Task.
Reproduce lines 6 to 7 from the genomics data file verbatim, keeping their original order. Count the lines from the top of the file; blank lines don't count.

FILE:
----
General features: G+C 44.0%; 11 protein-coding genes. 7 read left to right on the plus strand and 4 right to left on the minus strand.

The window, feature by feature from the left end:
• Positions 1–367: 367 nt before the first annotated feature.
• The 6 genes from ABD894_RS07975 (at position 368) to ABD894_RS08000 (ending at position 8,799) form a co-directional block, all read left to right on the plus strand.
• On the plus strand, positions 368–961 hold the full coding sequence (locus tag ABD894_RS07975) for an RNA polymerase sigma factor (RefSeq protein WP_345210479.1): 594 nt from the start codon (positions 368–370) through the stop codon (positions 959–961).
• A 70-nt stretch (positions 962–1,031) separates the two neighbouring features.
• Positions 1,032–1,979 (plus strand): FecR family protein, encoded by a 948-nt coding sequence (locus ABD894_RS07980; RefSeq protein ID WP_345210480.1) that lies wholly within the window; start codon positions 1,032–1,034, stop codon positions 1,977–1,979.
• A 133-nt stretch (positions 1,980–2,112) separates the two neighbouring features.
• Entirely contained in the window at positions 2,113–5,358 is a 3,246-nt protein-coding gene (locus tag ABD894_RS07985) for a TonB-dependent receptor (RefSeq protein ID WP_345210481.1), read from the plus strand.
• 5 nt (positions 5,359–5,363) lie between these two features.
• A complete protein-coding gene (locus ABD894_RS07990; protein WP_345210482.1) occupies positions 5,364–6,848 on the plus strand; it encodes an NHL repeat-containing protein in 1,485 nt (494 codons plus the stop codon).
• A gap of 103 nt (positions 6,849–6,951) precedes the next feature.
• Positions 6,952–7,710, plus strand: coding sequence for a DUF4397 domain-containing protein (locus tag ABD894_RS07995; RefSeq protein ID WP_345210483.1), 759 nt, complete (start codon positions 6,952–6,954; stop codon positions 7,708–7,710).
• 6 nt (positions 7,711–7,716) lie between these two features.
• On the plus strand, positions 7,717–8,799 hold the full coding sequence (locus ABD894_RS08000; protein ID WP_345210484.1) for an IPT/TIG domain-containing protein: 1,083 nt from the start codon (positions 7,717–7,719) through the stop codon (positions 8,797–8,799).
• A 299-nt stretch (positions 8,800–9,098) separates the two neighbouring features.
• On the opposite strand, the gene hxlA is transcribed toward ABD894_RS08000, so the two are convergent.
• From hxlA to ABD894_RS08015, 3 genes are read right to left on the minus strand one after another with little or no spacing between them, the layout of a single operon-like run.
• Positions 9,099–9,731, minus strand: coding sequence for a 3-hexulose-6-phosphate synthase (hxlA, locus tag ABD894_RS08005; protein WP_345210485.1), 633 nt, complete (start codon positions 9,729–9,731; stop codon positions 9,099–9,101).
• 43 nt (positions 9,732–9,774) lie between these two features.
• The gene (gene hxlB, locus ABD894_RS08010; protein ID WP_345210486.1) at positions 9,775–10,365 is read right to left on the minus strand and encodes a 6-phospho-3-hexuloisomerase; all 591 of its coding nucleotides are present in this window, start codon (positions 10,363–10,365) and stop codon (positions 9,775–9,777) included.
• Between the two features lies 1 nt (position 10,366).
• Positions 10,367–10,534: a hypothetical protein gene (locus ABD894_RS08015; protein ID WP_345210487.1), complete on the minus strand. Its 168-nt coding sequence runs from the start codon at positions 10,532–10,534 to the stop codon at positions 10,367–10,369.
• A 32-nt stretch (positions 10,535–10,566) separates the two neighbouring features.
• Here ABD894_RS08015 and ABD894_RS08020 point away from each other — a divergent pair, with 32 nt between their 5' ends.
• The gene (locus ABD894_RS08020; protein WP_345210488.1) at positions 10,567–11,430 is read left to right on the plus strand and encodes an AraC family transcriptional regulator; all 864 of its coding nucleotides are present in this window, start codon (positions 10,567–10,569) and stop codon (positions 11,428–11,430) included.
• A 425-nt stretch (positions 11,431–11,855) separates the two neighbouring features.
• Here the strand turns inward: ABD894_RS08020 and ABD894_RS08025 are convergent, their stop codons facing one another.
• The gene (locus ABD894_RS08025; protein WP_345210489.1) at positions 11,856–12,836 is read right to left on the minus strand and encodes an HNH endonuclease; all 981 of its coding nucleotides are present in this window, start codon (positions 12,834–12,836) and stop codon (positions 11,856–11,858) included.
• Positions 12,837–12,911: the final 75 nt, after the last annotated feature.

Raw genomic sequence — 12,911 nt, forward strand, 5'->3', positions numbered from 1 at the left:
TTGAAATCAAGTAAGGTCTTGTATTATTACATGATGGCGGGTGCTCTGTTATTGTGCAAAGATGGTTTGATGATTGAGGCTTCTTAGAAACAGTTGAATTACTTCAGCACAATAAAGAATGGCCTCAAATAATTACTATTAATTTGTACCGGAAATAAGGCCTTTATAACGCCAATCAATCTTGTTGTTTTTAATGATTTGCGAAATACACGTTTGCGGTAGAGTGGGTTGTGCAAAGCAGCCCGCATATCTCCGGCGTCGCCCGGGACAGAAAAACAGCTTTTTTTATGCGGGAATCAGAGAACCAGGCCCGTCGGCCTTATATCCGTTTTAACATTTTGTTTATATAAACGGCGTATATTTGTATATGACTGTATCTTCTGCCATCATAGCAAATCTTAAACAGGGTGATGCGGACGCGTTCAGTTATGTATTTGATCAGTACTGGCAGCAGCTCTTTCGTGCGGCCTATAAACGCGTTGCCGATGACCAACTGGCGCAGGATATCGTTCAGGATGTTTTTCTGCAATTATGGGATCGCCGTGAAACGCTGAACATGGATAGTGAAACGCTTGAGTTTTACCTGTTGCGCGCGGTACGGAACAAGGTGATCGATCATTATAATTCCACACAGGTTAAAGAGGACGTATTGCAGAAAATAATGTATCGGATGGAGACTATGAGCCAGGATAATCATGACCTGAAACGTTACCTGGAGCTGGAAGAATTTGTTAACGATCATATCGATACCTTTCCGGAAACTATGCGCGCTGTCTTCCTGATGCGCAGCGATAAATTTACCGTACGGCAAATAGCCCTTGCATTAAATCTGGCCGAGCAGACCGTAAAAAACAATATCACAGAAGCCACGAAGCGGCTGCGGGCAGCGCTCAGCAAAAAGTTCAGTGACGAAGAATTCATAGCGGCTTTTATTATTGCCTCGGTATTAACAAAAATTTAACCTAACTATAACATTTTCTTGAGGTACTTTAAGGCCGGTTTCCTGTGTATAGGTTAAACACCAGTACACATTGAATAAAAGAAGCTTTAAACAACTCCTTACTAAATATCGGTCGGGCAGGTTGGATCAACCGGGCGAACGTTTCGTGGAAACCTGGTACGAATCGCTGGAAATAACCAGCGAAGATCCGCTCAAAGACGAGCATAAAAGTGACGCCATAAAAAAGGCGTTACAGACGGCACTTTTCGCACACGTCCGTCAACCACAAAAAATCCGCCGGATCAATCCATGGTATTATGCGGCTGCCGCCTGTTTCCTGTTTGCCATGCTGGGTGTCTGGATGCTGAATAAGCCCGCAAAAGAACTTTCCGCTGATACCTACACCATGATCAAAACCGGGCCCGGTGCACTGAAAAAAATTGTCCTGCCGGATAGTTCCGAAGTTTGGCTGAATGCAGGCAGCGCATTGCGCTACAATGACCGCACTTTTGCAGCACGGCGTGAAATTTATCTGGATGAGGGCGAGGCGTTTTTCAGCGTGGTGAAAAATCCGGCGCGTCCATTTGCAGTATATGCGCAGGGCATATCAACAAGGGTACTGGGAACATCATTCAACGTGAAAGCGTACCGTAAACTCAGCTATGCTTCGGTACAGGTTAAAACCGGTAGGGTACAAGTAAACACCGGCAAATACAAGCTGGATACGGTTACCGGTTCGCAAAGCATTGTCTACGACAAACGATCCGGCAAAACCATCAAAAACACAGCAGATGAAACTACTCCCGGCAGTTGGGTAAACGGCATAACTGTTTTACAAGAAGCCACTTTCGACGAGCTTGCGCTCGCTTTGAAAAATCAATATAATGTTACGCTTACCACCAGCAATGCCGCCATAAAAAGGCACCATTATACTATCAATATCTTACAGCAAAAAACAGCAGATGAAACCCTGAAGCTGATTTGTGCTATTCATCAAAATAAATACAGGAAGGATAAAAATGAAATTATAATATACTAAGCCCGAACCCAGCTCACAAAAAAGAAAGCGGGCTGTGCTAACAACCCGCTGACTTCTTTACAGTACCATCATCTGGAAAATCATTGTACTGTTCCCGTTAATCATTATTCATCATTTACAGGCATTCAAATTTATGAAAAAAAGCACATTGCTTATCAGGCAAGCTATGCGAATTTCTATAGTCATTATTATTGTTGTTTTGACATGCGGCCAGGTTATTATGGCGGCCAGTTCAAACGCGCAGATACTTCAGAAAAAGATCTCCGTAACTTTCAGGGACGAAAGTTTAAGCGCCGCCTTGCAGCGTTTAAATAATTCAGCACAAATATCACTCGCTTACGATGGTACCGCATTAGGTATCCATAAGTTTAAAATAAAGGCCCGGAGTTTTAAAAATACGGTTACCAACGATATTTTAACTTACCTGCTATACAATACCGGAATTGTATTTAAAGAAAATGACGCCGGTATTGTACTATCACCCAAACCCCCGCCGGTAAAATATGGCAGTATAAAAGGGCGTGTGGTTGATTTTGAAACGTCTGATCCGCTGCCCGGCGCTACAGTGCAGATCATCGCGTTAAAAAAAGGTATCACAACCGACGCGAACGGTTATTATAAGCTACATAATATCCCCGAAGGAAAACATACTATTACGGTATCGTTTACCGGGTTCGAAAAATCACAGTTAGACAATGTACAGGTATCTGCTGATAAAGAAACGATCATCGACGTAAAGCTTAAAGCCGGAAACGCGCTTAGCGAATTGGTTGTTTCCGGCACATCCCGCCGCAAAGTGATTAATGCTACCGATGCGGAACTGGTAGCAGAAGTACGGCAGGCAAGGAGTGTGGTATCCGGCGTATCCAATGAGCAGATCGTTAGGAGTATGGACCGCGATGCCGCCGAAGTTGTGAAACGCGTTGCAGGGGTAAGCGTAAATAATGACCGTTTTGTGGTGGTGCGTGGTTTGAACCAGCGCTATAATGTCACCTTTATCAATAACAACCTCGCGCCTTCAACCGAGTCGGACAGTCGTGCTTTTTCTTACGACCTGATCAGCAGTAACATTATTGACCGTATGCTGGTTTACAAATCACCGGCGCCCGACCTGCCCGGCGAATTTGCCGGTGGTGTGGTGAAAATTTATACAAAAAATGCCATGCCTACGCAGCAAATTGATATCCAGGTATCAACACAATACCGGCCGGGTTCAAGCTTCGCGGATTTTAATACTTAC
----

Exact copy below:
• A 70-nt stretch (positions 962–1,031) separates the two neighbouring features.
• Positions 1,032–1,979 (plus strand): FecR family protein, encoded by a 948-nt coding sequence (locus ABD894_RS07980; RefSeq protein ID WP_345210480.1) that lies wholly within the window; start codon positions 1,032–1,034, stop codon positions 1,977–1,979.